Around the Union

Cover of 1199’s publication from 1954 – “1199 Drug News”

Publication Retrospective Union Power Print Power (UP3) is a retrospective of more than 80 years of 1199SEIU union-wide publication, currently on display at the 1199SEIU Bread And Roses gallery in Manhattan (310 West 43rd Street). For more than 80 years, 1199SEIU has published a magazine or newspaper, beginning in 1929 with a handtyped pamphlet. Today, its glossy magazine reaches 350,000 members in five states and the District of Columbia. Each publication has sought to inform and mobilize the

membership as well as provide in-depth analysis of the larger social, economic, and political issues of the day. The retrospective includes photos and articles that chronicle the development and growth of 1199SEIU as one of the most active and progressive forces in the nation’s labor movement and broader progressive community. Shown are well-known figures such as Eleanor Roosevelt, Dr. Martin Luther King, Cesar Chavez, Ossie Davis and Ruby Dee as well as the brave, dedicated working women and men who built and continue to sustain the Union. The exhibit, which is free and open to the public, will continue through February at the gallery.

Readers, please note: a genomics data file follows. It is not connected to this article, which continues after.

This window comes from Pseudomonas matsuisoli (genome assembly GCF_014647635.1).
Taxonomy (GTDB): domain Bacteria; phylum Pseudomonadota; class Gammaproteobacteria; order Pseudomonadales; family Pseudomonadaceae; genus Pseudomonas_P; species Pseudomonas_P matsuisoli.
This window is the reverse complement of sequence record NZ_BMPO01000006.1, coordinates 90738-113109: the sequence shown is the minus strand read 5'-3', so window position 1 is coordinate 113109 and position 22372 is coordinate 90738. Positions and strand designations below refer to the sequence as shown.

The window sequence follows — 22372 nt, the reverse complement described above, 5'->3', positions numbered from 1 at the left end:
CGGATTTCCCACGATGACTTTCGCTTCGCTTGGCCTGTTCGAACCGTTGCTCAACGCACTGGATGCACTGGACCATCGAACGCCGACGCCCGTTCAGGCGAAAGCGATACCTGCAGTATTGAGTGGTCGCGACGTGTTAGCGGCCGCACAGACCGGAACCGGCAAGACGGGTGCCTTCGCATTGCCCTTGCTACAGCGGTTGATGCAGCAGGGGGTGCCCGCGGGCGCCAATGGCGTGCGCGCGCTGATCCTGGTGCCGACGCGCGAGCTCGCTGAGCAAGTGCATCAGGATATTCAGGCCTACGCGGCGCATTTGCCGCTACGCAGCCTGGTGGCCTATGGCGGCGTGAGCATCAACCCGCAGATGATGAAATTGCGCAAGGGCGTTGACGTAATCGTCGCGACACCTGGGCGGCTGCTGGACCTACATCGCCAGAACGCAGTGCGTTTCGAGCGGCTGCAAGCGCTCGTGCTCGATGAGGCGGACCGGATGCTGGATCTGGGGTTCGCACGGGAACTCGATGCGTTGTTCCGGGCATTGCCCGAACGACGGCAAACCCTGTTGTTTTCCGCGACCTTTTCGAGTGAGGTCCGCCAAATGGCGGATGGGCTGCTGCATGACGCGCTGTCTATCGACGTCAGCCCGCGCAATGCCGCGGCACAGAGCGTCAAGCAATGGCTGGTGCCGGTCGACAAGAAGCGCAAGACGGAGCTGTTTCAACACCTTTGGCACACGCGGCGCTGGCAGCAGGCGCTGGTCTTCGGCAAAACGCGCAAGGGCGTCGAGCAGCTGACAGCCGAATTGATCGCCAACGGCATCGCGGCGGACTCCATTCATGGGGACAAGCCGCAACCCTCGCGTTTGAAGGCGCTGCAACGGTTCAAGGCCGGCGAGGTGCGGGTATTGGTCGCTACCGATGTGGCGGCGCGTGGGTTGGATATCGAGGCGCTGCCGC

Occupy Brookdale

We Joined Occupation

As the year came to an end, 1199ers at Brookdale Hospital in Brooklyn continued their campaign to remove the hospital’s administrator, Medisys, and to restore their 1199SEIU health benefits. Members vowed to keep up the fight as long as it takes. A high point of the struggle came on Nov. 22, when members held an Occupy Brookdale rally outside the hospital. At the rally, a small but spirited group of members marched and chanted, carrying signs emblazoned with “Save The Middle Class” and “Healthcare Workers Are The 99%” and “Jobs Not Cuts.” Brookdale members lost their coverage under the 1199SEIU National Benefit Fund last spring when Medisys fell behind on payments. Instead of negotiating, Medisys simply refused to honor its collective bargaining agreement with the Union and substituted a more expensive and inferior Blue Cross Blue Shield health plan, which many workers said they couldn’t afford because of high copayments and deductibles. Medisys later fell behind on payments to Blue Cross. Members say the company is running the once-thriving institution into the ground. The New York State Medicaid Redesign Team, appointed by Gov. Andrew Cuomo, has recommended that Brooklyn’s Kingsbrook Hospital assume management of Brookdale.